Since the results of the “Brexit” referendum on 23rd June, and the vote by a small majority for the UK to leave the EU, advice and opinion on the implications – not least for Global Mobility - has been dominating the news agenda with much uncertainty about the likely impact on businesses and expatriates in the UK.
Following the resignation of David Cameron, the expected period of political instability over several months (while the process of appointing a new Prime Minister post-Brexit was undertaken) was dramatically shortened to 3 weeks, with Theresa May taking over as Prime Minister on 13th July and quickly putting in place her cabinet and setting out her vision for the new government.
The quick resolution to the new leadership of the UK has calmed financial markets significantly, with the FTSE now trading significantly higher than in the run-up to the referendum, and Sterling recovering some of the ground lost in the days after 23rd June.
So, what does this mean for global mobility professionals? In our view, the simple answer today is – business as usual, for the following reasons:
Rights of EU Nationals in the UK
One of the main concerns following the referendum result was the impact on EU Nationals already living in the UK, but a statement from the UK Home Office has confirmed the rights and status of EU Nationals living in the UK are to be properly protected:
"There has been no change to the rights and status of EU nationals in the UK, and UK nationals in the EU, as a result of the referendum.
The decision about when to trigger Article 50 and start the formal process of leaving the EU will be for the new Prime Minister. The UK remains a member of the EU throughout this process, and until Article 50 negotiations have concluded.
When we do leave the EU, we fully expect that the legal status of EU nationals living in the UK, and that of UK nationals in EU member states, will be properly protected.
The government recognises and values the important contribution made by EU and other non-UK citizens who work, study and live in the UK."
One of the unknowns is that it is possible (but by no means certain) that EU citizens who start work in the UK between now and the disengagement will acquire similar rights to remain in the UK.
While further conjecture exists around the possibility of those who have lived and worked in the UK for less than 5 years needing to apply for a permit to continue to reside in the UK, at this stage there is no definitive guidance to suggest this is a likely outcome.
Period of Disengagement
We know it will take at least 2 years for the UK to complete negotiations to disengage fully from the EU; this process can only start once Article 50 has been triggered, and whilst some EU member states have publicly stated their desire for the UK to trigger Article 50 quickly, the new UK government seem in no rush to move forward without careful consideration of next steps.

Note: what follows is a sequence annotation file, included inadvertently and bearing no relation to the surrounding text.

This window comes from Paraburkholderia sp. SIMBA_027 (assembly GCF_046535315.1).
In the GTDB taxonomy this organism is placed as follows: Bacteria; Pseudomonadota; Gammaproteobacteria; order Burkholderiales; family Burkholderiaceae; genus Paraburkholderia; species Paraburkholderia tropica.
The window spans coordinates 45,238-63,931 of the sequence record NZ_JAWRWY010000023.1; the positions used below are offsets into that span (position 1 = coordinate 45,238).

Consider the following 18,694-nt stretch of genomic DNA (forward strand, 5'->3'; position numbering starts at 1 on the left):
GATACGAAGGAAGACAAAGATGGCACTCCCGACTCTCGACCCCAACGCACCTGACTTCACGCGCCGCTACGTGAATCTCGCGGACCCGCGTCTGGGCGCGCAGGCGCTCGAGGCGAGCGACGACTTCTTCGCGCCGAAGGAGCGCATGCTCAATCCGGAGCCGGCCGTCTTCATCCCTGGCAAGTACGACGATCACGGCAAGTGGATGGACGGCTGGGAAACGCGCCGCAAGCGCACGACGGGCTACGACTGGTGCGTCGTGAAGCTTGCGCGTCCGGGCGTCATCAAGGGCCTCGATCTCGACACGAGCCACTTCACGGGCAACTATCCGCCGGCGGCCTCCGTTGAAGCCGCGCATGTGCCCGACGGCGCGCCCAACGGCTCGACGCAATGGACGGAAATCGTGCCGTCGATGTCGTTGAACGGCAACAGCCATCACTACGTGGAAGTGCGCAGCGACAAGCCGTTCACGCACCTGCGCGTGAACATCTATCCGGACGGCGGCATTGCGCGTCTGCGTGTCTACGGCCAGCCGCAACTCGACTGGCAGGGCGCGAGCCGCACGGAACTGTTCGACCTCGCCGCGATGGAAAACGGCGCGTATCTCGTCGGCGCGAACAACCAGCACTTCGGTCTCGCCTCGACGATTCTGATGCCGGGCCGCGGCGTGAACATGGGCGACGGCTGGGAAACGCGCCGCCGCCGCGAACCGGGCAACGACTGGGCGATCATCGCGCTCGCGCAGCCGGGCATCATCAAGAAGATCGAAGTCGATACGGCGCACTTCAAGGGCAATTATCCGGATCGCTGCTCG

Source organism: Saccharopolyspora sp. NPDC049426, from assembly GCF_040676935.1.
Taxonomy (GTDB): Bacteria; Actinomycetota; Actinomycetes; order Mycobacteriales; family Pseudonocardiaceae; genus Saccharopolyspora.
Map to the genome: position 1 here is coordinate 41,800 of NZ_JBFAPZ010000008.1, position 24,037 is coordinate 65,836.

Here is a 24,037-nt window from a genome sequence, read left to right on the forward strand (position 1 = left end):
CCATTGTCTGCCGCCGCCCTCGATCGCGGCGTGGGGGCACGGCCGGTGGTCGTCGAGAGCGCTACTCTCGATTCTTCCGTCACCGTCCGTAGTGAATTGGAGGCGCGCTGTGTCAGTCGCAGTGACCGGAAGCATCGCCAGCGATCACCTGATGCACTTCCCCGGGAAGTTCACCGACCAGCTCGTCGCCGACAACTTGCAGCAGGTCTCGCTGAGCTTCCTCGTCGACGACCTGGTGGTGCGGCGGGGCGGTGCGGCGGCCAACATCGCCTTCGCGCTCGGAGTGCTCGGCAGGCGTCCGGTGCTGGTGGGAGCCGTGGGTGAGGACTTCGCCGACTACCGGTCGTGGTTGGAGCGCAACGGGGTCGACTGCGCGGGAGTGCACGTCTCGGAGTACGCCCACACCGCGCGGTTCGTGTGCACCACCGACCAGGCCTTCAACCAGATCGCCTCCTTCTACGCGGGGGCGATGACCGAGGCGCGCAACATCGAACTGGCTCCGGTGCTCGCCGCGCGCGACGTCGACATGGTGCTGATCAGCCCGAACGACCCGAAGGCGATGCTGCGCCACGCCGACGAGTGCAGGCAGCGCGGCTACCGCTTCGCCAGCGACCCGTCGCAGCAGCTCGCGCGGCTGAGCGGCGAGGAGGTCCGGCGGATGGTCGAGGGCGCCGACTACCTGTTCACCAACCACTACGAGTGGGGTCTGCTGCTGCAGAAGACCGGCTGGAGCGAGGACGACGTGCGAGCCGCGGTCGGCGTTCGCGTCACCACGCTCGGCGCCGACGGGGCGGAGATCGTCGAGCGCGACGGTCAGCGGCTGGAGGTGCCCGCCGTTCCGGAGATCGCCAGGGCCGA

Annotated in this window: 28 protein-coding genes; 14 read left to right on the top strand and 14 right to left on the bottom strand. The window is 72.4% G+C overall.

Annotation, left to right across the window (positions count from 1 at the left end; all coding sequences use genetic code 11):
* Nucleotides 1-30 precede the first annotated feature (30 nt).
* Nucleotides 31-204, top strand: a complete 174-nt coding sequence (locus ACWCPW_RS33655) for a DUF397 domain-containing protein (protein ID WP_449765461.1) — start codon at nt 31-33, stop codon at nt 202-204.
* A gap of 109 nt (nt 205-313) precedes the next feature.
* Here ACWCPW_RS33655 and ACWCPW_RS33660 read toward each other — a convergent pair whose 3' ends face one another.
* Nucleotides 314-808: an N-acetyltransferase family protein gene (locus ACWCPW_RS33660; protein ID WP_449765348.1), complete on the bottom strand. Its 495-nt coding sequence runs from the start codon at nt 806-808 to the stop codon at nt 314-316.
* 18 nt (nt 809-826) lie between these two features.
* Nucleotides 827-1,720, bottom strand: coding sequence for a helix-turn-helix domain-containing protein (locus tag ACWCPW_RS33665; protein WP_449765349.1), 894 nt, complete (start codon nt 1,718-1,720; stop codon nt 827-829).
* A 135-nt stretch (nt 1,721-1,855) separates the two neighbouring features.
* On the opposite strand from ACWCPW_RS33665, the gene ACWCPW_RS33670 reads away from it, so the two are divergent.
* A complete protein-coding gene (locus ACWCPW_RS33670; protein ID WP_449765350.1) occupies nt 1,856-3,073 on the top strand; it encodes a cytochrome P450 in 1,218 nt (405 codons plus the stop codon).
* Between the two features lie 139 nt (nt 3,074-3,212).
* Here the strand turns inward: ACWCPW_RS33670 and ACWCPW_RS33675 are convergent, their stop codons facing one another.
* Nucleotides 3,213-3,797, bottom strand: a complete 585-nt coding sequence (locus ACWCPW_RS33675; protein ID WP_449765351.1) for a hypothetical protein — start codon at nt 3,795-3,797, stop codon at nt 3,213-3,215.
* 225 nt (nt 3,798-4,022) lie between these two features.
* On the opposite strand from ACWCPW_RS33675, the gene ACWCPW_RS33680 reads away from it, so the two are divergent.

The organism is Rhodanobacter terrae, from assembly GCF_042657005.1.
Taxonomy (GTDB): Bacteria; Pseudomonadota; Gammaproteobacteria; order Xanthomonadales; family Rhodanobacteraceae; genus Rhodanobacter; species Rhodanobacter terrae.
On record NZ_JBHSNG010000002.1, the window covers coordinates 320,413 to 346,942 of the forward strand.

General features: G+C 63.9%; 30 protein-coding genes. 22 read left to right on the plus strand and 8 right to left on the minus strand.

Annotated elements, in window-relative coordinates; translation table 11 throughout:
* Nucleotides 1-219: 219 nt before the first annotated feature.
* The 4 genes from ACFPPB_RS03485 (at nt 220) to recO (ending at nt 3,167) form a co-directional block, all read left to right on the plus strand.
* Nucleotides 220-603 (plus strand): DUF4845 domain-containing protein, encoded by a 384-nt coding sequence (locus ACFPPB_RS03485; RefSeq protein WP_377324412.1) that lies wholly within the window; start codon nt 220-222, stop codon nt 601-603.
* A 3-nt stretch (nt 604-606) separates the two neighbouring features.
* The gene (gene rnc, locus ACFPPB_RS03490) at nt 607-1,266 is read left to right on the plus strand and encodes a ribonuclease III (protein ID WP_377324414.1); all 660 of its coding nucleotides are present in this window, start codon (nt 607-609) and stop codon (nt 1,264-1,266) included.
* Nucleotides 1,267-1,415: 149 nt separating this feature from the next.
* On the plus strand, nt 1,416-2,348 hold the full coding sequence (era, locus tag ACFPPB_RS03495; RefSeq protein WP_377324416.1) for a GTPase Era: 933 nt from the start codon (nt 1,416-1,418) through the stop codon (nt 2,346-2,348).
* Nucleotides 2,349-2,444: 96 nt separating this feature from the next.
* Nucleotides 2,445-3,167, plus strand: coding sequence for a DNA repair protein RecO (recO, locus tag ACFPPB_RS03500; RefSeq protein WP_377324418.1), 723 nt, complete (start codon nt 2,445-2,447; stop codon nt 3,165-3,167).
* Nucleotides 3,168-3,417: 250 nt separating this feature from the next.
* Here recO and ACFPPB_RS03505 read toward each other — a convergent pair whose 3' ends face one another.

The result of the exit negotiations will ultimately need to be approved by a majority of EU states, as well as both the UK and European Parliaments, and in the intervening period the UK is required to abide by all existing EU laws and treaties.
In parallel with these negotiations, trade talks have already been announced to set-up bilateral agreements between the UK and potential trading partners. These talks are lengthy processes, which are expected to take longer than the exit negotiations with the EU, and a lack of skilled negotiators to conduct these talks has already been highlighted by the government.
Potential Economic Impact
Uncertainty will exist until these agreements have been finalised, with areas such as corporate taxation, customs laws and access to the single market all of serious concern to businesses, as is the potential economic impact.
In our view, the economic downside of Brexit has perhaps been over-estimated. No government will wish to see the UK economy shrink during their tenure, with economic prosperity intrinsically linked with voters’ satisfaction with the party of government. Negotiators will be seeking the best possible outcome during the Brexit negotiations, perhaps with some form of EEA-type compromise which continues to allow the UK access to the single market.
Equally, the suggestion by the previous Chancellor of a further reduction in corporation tax to make the UK more attractive to inward investment, is an indication of the type of strategy the government may employ to ensure the UK remains a headquarters location of choice for multi-national corporations, and the reduction in the value of Sterling may provide a boost to exporters.
So, what happens next?
Communication is key. At this early stage, there are too many unknowns to be able to determine the full impact of Brexit but, as negotiations progress and the picture becomes clearer, detailed plans and policies can be determined and early communication with affected employees and key stakeholders will be vitally important.
In the interim, there are some short-term considerations which can be addressed by mobility teams, such as reviewing housing and COLA allowances for assignees paid in GBP due to the drop in the exchange rate of the pound against major currencies but major policy changes should wait until hard facts, rather than educated guesses, are available.